Mall security gangs up on Girl Scouts

October 25, 1991|By Los Angeles Daily News

LOS ANGELES 8 — LOS ANGELES -- Members of a suburban Van Nuys Girl Scout troop who showed up for a shopping trip at the Northridge Fashion Square were at first denied entry by security officials enforcing a policy designed to prevent gang violence.

Mall officials say the guards were just doing their jobs, but the leader of Troop 823 said Wednesday that the scouts deserved an apology.

"We were stopped at the door and [told] we could not enter because we were a gang," said troop leader Lois Young.

"The guard said a group with more than three people was a gang. I said, 'Do we look like a gang? Look at these girls, we have adults here, they are clean-cut and they have lots of supervision,' " she said.

The 25 scouts, ages 14 to 18, and six adult leaders visited the suburban mall Tuesday night on a shopping trip to buy presents to exchange within the troop. Some wore costumes, Ms. Young said, while others were dressed in an informal troop uniform of white pants with blouses and Girl Scout pins.

After first barring them from the mall, a security guard relented and allowed the scouts to go shopping -- but only after they promised to be quiet, regiment themselves in groups of three and keep at least five feet apart, Ms. Young said.

Even so, she said, security officers trailed them for their entire visit.

"This was not a fun time for the kids. They couldn't talk to each other, they were being followed -- this was not pleasant," said Ms. Young, a clerk for a pest control company.

Girl Scout Elizabeth Martin, 16, said the incident ruined a ceremony the troop had planned for new members. "It ruined our whole initiation," she said. "We're all old enough so that they should know we're not going to run around screaming."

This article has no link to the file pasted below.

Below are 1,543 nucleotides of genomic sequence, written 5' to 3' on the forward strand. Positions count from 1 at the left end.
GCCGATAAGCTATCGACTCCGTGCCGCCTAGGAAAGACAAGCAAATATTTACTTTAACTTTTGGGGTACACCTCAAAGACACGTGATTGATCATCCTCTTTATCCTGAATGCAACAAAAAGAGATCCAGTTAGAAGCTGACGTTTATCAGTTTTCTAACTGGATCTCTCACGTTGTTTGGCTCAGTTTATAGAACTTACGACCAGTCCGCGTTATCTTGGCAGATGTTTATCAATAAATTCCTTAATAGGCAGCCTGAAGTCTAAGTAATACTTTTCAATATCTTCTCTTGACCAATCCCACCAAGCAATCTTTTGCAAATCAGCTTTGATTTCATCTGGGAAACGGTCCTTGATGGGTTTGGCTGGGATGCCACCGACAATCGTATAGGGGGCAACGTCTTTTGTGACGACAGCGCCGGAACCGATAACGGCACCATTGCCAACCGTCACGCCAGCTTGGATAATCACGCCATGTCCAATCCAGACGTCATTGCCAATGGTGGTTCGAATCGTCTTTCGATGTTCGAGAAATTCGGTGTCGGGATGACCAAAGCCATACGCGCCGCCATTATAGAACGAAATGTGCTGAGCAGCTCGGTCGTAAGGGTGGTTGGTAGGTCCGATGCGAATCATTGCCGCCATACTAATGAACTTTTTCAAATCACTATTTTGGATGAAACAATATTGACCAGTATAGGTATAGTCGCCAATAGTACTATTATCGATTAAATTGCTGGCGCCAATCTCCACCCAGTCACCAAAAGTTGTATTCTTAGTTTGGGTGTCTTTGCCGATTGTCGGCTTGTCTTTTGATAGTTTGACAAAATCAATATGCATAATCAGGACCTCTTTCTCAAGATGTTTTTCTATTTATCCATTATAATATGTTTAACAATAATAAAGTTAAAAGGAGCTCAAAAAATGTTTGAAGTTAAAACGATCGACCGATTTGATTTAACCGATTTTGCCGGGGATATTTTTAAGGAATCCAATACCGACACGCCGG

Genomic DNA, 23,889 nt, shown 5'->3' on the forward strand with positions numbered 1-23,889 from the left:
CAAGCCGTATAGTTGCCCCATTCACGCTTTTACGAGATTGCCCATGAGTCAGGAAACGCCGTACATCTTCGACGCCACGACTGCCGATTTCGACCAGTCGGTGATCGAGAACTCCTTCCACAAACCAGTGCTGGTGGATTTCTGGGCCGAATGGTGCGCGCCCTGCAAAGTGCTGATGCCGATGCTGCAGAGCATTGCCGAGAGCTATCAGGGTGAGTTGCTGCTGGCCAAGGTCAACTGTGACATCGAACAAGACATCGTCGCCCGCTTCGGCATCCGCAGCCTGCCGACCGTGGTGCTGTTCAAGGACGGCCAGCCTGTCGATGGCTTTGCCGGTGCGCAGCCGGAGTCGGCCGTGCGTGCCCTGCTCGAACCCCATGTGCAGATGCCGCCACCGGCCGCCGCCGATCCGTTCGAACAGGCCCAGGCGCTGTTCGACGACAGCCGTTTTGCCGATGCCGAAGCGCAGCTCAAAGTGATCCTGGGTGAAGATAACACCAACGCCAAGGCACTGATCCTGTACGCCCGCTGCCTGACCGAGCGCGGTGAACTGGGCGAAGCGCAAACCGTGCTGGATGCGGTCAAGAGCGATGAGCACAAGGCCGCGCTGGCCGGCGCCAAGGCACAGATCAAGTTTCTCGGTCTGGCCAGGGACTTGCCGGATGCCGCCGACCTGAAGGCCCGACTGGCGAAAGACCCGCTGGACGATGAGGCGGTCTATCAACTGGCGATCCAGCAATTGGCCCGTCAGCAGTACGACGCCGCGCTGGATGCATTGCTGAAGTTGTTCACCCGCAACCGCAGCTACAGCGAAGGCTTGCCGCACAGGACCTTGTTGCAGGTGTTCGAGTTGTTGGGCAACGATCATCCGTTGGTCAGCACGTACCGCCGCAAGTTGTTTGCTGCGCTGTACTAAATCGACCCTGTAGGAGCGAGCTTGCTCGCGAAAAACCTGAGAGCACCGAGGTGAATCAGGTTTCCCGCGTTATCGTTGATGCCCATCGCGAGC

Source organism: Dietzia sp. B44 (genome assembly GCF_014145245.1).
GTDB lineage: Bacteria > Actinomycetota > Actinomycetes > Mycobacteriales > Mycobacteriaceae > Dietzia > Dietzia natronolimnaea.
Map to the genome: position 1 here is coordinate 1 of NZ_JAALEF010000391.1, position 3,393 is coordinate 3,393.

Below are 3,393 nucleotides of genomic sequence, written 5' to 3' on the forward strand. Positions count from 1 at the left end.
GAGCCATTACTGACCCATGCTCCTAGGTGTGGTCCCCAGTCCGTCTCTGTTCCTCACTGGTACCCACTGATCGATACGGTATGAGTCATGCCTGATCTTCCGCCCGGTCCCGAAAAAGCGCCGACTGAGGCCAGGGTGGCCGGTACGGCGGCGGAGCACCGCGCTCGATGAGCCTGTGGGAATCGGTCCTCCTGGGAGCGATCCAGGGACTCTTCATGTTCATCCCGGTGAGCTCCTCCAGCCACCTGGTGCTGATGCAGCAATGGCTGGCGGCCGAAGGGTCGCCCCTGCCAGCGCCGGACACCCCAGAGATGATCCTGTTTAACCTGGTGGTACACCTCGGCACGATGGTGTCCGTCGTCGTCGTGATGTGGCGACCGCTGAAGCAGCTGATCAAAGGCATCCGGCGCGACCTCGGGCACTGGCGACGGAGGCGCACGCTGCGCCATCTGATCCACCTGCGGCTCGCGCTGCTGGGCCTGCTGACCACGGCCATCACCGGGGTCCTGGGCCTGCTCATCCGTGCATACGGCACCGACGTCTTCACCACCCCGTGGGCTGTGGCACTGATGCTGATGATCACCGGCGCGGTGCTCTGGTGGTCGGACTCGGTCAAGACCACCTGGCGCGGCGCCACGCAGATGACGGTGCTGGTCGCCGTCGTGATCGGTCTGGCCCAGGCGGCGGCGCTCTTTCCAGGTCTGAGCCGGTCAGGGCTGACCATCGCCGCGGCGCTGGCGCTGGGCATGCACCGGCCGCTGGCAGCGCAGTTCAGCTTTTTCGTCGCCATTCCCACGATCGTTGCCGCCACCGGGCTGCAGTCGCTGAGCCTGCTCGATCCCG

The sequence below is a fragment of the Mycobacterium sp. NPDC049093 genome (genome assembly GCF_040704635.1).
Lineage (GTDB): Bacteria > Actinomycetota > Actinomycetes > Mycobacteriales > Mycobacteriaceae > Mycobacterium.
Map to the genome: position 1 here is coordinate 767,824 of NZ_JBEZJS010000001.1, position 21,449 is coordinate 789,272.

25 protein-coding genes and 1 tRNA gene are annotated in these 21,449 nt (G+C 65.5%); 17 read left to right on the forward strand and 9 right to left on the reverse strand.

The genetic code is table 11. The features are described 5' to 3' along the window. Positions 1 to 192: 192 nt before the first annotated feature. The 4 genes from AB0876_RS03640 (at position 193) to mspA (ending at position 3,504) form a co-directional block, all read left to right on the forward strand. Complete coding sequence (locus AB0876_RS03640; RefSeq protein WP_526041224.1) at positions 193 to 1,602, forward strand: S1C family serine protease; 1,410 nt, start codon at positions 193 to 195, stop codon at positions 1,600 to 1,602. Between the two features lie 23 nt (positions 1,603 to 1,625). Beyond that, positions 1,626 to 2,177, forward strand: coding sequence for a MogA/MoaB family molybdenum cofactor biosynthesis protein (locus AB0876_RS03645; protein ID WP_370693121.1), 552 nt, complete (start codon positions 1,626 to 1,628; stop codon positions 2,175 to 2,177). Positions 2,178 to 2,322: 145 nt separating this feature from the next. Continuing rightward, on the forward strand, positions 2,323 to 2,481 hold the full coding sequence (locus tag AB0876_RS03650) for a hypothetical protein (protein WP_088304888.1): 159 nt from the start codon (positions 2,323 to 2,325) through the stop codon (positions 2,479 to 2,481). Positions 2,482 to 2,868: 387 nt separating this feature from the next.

"We didn't even do anything," added Karin Lipman, 14. "We weren't even talking loudly."

Mall security director John Peterson said that the mall guard, Sgt. Gilbert Alvarez, first noticed the group when one of the girls in costume was nearly hit by a car in the parking lot. The guard also reported that the group was acting boisterously.

According to Mr. Peterson, Ms. Young told Sergeant Alvarez that the girls wanted to parade around the mall and sing. The sergeant then asked whether the troop had the mall management's permission for such activity, Mr. Peterson said.

"We don't allow large groups in the center without management's permission," Mr. Peterson said. "Our policy is to break groups up into three or smaller -- it's a method to prevent the place from becoming a teen hangout."

The girls were also told not to sing on grounds that it would be disruptive to the shopkeepers, he said.

"They were loud and boisterous, so he figured it was best not to let them be in the mall in large groups," he said.

Ms. Young said she demanded but was refused a formal apology by the mall management. She said her group might have been loud and enthusiastic outside the mall but would have been better behaved inside.

"They are definitely not obnoxious," she said. "They have never been loud or rowdy in a mall, and I have taken them as far as Vancouver."

Mall officials said the group was treated fairly under the policy aimed at preventing violent incidents that have occurred at other malls in the suburban San Fernando Valley.

"If we allow this group of Girl Scouts in without the process of seeking approval of mall management, how can we go up to [gang members] and tell them to follow the same policy?" Mr. Peterson said.

In the end, Ms. Young said, the troop spent 15 minutes in the mall and then went for ice cream.

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